Cary Fukunaga's feverishly soulful remake of the multiply remade Jane Eyre rises to most challenges -- not the least of which is making Mia Wasikowska, a golden child of current cinema, look homely.
In Alice in Wonderland, the somewhat vaporous young Australian seemed content to coast on her ethereal beauty while falling down holes on demand. She picked up a bit of steam as the college-bound daughter in The Kids Are All Right. But as the orphaned and abused waif who falls in love across the cavernous British class divide and has made Charlotte Bronte's novel a two-century best-seller, Wasikowska comes of age, morphing from plain Jane to steely Jane to radiant lover, rushing across Yorkshire to reclaim her broken boss.
The folks in hair and makeup rounded out Wasikowska's lovely Slavic bone structure and pulled her cascading tresses into the dun-colored bun that traditionally bespeaks British governess. Jane's mouth is tight with the endurance that got her through a rotten childhood with Aunt Reed (Sally Hawkins, seizing the day to play bad egg for once) and years of cruelty at the dread Lowood school. With a heroine this mousy, you see why a madwoman in the attic is a must.
Yet from her arrival at Thornfield to tutor Rochester's spoiled brat (Romy Settbon Moore), Wasikowska subtly lights Jane from within. Her eyes shine with the intelligent curiosity of the marginalized observer, and there's an enticing dominatrix flicker ("I'm not afraid; I've simply no wish to talk nonsense") to her banter with her intrigued employer.
Every woman who grew up reading Jane Eyre has built a tailor-made Rochester in her head. Mine's a weird amalgam of the Incredible Hulk and Orson Welles' saturnine turn opposite Joan Fontaine in Robert Stevenson's 1944 film version -- a raging, wounded brute sulking from the depths of his easy chair.
So it took me a while to warm up to Michael Fassbender, the versatile pretty boy who played a British army officer in Quentin Tarantino's Inglorious Basterds, a charming molester in Fish Tank and a starved IRA martyr in the small indie film Hunger. Fassbender is delicately built, but he has knowing bedroom eyes that could make a woman of any age buckle at the knees. And he's made Rochester his own with a dry wit and a simmering resentment that mischievously reinterprets this damaged blueblood as a thinking woman's bit of crumpet, a man who has his dark secrets, but who's willing to let a woman with spark and brain rock his world.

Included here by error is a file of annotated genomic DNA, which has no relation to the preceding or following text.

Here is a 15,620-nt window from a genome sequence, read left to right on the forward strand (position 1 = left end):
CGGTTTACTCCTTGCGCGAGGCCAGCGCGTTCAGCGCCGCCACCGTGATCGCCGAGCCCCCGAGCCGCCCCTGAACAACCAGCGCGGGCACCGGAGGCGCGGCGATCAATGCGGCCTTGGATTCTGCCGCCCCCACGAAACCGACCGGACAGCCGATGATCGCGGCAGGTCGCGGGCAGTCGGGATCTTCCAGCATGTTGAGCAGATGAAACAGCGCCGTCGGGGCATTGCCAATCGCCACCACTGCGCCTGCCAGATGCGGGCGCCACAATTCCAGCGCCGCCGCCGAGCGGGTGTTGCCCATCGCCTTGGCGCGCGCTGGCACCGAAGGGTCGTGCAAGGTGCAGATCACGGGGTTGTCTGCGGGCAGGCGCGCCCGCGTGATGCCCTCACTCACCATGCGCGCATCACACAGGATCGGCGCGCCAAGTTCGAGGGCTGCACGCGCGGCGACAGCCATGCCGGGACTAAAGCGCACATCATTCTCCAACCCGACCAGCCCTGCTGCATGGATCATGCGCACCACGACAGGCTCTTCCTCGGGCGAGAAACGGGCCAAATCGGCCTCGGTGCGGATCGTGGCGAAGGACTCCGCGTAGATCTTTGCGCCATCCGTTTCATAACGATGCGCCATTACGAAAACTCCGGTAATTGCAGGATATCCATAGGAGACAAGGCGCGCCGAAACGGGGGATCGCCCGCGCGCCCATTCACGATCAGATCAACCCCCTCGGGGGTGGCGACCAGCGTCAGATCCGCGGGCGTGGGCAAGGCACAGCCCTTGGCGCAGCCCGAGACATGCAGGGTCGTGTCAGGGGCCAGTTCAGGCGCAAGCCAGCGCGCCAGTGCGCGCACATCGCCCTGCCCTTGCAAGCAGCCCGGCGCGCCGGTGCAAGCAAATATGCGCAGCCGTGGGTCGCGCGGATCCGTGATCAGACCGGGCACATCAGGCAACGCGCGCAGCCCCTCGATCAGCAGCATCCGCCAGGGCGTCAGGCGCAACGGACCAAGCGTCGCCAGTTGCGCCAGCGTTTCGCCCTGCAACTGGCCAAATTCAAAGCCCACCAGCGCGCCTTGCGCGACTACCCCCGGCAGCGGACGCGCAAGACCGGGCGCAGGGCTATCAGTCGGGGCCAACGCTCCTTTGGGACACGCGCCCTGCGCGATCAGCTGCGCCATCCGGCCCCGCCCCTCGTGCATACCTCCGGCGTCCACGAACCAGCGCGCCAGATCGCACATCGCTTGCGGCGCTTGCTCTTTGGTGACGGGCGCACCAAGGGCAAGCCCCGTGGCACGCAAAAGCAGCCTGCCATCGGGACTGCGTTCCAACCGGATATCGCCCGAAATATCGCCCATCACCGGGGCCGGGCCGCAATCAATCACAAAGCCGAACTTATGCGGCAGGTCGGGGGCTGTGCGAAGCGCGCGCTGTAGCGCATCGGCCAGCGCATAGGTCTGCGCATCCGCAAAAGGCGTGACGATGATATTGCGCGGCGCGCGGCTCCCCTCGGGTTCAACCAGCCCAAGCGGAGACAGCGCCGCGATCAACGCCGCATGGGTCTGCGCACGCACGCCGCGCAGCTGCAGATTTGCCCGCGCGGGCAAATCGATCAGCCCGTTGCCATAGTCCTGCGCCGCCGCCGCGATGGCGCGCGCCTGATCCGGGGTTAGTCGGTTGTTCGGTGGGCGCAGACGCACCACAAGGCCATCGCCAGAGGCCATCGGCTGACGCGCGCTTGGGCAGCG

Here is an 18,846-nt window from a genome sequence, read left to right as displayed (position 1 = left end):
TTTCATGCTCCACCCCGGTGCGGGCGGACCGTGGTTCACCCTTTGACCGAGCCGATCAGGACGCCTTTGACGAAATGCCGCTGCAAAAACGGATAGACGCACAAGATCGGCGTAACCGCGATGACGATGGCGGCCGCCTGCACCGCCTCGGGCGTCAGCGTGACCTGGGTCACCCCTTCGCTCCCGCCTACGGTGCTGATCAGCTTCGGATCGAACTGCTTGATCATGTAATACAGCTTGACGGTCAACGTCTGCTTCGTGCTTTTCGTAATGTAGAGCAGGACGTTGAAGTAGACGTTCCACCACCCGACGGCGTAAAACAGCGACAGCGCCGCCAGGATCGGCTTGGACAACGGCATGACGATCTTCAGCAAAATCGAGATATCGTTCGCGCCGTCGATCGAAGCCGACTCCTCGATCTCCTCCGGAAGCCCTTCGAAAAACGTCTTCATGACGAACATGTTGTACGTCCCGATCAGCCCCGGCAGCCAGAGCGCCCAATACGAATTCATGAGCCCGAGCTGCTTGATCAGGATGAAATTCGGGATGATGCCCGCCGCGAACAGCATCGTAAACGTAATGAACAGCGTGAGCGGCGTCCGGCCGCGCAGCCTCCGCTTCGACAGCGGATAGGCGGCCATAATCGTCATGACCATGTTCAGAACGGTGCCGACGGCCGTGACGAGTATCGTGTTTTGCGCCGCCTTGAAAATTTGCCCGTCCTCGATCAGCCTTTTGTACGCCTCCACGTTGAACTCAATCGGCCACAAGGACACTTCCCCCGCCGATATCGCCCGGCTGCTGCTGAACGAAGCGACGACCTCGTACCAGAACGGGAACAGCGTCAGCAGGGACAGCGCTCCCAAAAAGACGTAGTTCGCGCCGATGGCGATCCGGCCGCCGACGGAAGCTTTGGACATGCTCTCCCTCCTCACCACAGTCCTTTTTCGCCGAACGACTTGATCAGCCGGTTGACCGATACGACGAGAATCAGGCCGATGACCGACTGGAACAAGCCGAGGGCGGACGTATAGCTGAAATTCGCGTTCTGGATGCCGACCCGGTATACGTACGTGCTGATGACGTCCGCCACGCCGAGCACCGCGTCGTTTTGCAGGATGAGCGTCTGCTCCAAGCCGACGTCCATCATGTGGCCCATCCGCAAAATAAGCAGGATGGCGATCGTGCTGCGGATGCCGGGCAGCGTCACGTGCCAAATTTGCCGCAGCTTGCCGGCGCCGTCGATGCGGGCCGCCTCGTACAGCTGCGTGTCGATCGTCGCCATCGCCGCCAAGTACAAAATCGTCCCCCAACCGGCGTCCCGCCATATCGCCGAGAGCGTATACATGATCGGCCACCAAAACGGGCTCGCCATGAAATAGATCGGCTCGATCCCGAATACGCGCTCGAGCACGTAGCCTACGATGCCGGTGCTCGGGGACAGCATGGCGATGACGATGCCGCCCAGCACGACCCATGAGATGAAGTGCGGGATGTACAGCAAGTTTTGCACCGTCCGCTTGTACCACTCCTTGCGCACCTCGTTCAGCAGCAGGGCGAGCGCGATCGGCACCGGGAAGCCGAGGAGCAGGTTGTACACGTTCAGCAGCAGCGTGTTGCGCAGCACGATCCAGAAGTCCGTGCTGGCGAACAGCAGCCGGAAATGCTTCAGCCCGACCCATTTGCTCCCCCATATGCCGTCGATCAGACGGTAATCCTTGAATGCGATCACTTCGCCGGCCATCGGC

Not that you'll hear anything about worlds being rocked in this elegantly classical movie, one of whose delights is its blithe disinterest in waving at the teen demographic. Shooting in a broody pewter light that segues into sunlight and shuttlecocks when love blooms, Fukunaga opts for a lyrical naturalism -- his Rochester woos Jane in a passably authentic Yorkshire brogue ("You moost accept me as your 'oosband") -- that he ramps up into swooning Gothic melodrama as Rochester's past gears up to drive a truck through the couple's newfound bliss. Calm, composed Jane falls sobbing into the rain-sodden moors. Things go bump in the night. The storied sadism of the British boarding school is viscerally exploited in flashback. There is copious fainting, and weatherwise, much donnern und blitzen to accompany the starter wife's obligatory pyromania. Fun!
Fukunaga, who made the well-received 2009 thriller Sin Nombre, has a canny grasp of the fact that as pioneers of chick-lit go, the Bronte sisters were Goth girls to the core. Motherless and isolated in one of England's bleakest landscapes, Charlotte and Emily Bronte worked the key tropes of the early romance novel for all they were worth. Personally, I've always preferred Emily Bronte's Wuthering Heights, so shamelessly over the top that it sat up and begged for the hilarious parody it got in the Monty Python semaphore version. But it's straight-talking Jane, the smart virgin sassing her granite-jawed employer while secretly aching to be deflowered by him, who has outlasted that bipolar drama queen, Catherine Earnshaw. Catherine may be a diva, but Jane is us.
Or at least the boomer us, we who grew up on pent-up desire and sublimation. How the hitherto durable brand -- Fukunaga's is the 18th adaptation of the tale, and that's not counting nine teleplays -- will play to a generation of girls for whom sexual repression is a foreign country remains an open question. Halfway through this thrillingly allusive drama, free of naked bodies heaving in tangled sheets, I turned to the 13-year-old I had dragged to the screening and found her slumbering peacefully at my side. Over to you, Diablo Cody.